No, the Yulin Dog Meat Festival has not been cancelled – here's why it will never go away

When the western world starts to take opposition to cultural events in China, it’s a very personal affair

Sophie Williams
Thursday 21 June 2018 17:10 BST
There were rumours that the fesitval was due to be cancelled, but they turned out to be unfounded
There were rumours that the fesitval was due to be cancelled, but they turned out to be unfounded (AFP/Getty Images)

The Independent has decided to republish this piece from last year in light of the Yulin Dog Festival 2018

Every year come the summer solstice, images of the Yulin Dog Festival swamp social media feeds. Angry animal activists share their rage at the mistreatment of dogs cramped into small cages, destined for the dinner plate as part of a festival aimed to “celebrate” the canine.

In 2016, it’s thought that some 10,000 dogs were killed and eaten during the festival in southern China.

This year, the Yulin Dog Festival is set to start on 21 June and will last until around 30 June. Last summer, foreign animal activists claimed that these horrific scenes were finally history. The sale of dog meat in the run up to the festival in 2017 was to be banned. It was marked as a step in the right direction.

But can this barbaric festival really be stopped?

It seems not.

Culture is one of the major arguments by locals wanting the festival to go ahead. Ask many Chinese people what they are proud of about their country and it will be their culture.

China is home to one of the world’s oldest civilisations and there are so many cultural things for China to be proud of, from Peking Opera and the Great Wall to the invention of the bicycle. So when the western world starts to take opposition to cultural events in China, it’s a very personal affair.

As shown by China’s state media, who following criticism of the dog festival every year, release opinion pieces lashing out at other countries’ animal rights records. In 2016, the People’s Daily Online released an opinion piece blaming western cultures for the killing of whales and attacked countries in the west demanding that they take a look at their own cultural values before criticising others.

It’s not just state media too – people on social media have also attacked events in the west such as bullfighting in Spain and seal hunting in Canada.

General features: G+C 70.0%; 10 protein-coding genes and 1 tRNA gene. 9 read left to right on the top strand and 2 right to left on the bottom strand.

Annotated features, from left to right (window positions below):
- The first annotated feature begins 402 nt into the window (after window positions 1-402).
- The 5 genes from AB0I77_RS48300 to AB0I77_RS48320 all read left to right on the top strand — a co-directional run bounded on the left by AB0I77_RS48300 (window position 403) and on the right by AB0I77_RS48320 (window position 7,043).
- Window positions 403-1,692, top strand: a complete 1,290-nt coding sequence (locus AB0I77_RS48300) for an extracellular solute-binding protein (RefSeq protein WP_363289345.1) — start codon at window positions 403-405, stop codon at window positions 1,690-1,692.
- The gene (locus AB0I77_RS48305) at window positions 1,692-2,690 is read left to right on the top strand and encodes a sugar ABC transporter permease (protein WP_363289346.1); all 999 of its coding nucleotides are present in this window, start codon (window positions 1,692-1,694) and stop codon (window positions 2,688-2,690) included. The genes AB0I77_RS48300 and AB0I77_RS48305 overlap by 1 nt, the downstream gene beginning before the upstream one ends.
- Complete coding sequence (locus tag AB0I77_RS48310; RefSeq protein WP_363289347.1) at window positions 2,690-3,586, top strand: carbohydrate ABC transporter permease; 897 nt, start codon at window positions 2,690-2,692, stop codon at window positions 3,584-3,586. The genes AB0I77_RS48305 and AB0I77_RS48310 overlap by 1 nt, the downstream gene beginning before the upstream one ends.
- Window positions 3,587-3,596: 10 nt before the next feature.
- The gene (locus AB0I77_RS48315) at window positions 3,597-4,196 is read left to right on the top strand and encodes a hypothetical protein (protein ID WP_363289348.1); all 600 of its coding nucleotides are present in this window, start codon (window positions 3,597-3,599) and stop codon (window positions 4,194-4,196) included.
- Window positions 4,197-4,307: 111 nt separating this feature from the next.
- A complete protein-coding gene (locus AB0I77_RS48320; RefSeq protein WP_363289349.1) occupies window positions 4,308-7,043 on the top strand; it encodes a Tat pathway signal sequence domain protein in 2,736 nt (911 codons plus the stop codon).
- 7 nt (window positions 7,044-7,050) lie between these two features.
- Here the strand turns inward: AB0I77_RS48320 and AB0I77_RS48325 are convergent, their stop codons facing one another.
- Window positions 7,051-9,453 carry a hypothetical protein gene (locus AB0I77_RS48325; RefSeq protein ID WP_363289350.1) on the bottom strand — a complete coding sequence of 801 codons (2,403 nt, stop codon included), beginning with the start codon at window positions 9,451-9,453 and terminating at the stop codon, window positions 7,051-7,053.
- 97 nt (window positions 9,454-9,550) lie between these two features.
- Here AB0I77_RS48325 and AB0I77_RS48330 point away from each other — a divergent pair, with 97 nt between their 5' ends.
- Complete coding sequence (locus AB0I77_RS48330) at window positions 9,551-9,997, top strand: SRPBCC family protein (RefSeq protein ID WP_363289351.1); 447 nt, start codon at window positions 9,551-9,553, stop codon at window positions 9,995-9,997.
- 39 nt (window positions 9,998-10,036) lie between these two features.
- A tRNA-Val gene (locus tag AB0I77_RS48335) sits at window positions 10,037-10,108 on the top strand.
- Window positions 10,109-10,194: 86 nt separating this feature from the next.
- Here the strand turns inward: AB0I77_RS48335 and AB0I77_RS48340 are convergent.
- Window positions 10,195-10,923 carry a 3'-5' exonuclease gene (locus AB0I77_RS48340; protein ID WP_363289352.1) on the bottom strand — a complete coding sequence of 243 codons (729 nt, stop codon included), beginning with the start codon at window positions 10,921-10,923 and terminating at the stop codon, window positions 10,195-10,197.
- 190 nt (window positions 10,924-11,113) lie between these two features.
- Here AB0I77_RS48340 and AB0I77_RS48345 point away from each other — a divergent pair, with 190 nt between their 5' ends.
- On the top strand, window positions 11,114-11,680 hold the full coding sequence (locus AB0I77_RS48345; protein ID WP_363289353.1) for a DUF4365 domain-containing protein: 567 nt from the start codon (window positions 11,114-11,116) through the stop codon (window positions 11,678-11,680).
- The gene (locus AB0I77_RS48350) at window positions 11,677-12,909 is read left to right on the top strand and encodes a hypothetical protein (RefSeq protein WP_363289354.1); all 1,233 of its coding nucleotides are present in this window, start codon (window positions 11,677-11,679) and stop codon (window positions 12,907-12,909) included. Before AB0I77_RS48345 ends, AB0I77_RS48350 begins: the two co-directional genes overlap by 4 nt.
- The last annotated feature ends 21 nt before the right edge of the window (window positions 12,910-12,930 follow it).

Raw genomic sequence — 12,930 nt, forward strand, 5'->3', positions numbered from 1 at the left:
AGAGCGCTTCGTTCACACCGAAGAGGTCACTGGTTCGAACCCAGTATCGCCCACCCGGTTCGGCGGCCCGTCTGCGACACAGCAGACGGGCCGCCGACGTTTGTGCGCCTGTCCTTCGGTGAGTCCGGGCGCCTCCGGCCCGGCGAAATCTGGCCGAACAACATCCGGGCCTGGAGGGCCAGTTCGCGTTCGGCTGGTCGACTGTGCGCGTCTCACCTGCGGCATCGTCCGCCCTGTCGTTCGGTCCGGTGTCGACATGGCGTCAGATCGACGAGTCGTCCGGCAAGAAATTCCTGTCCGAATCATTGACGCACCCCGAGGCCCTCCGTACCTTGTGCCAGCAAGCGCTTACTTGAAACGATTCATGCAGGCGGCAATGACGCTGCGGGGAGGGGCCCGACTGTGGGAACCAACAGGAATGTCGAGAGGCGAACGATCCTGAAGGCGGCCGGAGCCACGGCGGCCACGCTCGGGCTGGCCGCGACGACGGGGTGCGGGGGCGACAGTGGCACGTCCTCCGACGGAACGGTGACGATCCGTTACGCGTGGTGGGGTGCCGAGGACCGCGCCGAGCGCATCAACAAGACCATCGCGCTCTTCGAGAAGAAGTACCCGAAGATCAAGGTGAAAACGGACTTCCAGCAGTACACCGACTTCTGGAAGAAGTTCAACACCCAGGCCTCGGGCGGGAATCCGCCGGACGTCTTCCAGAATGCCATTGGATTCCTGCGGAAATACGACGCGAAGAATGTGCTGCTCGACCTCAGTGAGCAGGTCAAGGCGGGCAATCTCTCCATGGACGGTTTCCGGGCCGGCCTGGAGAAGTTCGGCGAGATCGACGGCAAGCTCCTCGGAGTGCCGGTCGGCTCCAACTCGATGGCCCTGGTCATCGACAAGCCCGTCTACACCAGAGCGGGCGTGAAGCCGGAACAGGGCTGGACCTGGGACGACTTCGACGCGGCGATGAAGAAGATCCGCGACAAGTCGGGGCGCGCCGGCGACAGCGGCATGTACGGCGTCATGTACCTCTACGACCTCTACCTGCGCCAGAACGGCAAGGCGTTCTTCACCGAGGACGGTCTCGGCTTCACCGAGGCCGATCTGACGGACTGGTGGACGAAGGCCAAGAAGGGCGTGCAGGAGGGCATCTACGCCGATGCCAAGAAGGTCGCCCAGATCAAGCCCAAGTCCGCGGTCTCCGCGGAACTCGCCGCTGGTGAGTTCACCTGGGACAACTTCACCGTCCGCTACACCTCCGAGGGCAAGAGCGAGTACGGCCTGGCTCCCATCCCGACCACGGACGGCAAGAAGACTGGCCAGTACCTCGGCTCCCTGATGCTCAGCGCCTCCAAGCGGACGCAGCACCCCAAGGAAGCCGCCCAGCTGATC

Animal rights activist saves dogs from Yulin festival

The Shut Down the Yulin Dog Meat Festival! petition on has over three million signatures. But many locals see this as an attack from the west on their way of living. Residents in Yulin have become enraged and in some way defiant about holding the festival. Western interference is a major hurdle to overcome when trying to ban the occasion. Many people especially in Yulin see it as a personal attack – it’s the western world telling them what they can and can’t eat.

Another way in which the ban would be problematic is that many of the dog meat sellers are peasants or farmers on a low income. These people rely on dog meat to raise money for their families.

Guangxi province, the region in which the festival is held, is one of the country’s poorest provinces. The festival draws in big money for local meat traders. If it were to be banned there would need to be an alternative way of earning money for these farmers.

Not only this, work needs to be done to help change people’s attitudes in a country where animal laws are lacking. In the case of Yulin, it is the older generation that are the problem – they believe that eating dog meat is a part of their culture and that eating it benefits their health.

To counter this, animal rights charities have been working hard to ensure that young people in China are aware of the need for animal rights. In fact, support for the Yulin festival is very low in the younger generation – from personal conversations with local animal activists, the majority of these are young people who are becoming increasingly involved in fighting for animal rights in the country.

A poll in 2016 by the Humane Society International even found that 64 percent of people in China want the festival to end.

However, the festival is deeply ingrained in the culture of those in Yulin and it would take at least a generation to eradicate or change China’s attitudes towards the dog meat festival. Until then, it’s unlikely that the festival will be stopped.

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